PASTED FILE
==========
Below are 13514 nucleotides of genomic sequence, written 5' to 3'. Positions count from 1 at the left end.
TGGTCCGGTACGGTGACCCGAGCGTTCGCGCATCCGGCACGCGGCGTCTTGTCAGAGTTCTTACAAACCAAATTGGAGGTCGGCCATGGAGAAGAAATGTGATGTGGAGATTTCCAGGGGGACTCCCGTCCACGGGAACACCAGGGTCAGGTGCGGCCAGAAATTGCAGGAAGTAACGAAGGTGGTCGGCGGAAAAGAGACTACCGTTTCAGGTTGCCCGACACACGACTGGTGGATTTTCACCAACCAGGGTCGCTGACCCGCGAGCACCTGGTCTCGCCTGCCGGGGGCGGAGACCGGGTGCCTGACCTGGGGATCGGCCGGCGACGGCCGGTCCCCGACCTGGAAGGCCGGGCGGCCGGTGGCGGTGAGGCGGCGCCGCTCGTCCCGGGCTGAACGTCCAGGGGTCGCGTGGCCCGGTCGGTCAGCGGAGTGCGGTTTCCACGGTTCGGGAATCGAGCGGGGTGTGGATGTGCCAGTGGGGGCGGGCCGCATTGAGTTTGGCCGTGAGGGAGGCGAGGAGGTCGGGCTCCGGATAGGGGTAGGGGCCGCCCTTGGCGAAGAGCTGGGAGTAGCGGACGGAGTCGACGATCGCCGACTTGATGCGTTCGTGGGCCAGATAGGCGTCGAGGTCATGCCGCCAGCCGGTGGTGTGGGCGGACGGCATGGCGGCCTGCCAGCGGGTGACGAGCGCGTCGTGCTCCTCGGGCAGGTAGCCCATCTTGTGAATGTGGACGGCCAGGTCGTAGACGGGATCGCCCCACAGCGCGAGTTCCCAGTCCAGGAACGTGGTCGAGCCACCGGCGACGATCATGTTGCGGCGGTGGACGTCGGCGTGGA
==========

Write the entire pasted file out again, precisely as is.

Below are 13514 nucleotides of genomic sequence, written 5' to 3'. Positions count from 1 at the left end.
TGGTCCGGTACGGTGACCCGAGCGTTCGCGCATCCGGCACGCGGCGTCTTGTCAGAGTTCTTACAAACCAAATTGGAGGTCGGCCATGGAGAAGAAATGTGATGTGGAGATTTCCAGGGGGACTCCCGTCCACGGGAACACCAGGGTCAGGTGCGGCCAGAAATTGCAGGAAGTAACGAAGGTGGTCGGCGGAAAAGAGACTACCGTTTCAGGTTGCCCGACACACGACTGGTGGATTTTCACCAACCAGGGTCGCTGACCCGCGAGCACCTGGTCTCGCCTGCCGGGGGCGGAGACCGGGTGCCTGACCTGGGGATCGGCCGGCGACGGCCGGTCCCCGACCTGGAAGGCCGGGCGGCCGGTGGCGGTGAGGCGGCGCCGCTCGTCCCGGGCTGAACGTCCAGGGGTCGCGTGGCCCGGTCGGTCAGCGGAGTGCGGTTTCCACGGTTCGGGAATCGAGCGGGGTGTGGATGTGCCAGTGGGGGCGGGCCGCATTGAGTTTGGCCGTGAGGGAGGCGAGGAGGTCGGGCTCCGGATAGGGGTAGGGGCCGCCCTTGGCGAAGAGCTGGGAGTAGCGGACGGAGTCGACGATCGCCGACTTGATGCGTTCGTGGGCCAGATAGGCGTCGAGGTCATGCCGCCAGCCGGTGGTGTGGGCGGACGGCATGGCGGCCTGCCAGCGGGTGACGAGCGCGTCGTGCTCCTCGGGCAGGTAGCCCATCTTGTGAATGTGGACGGCCAGGTCGTAGACGGGATCGCCCCACAGCGCGAGTTCCCAGTCCAGGAACGTGGTCGAGCCACCGGCGACGATCATGTTGCGGCGGTGGACGTCGGCGTGGA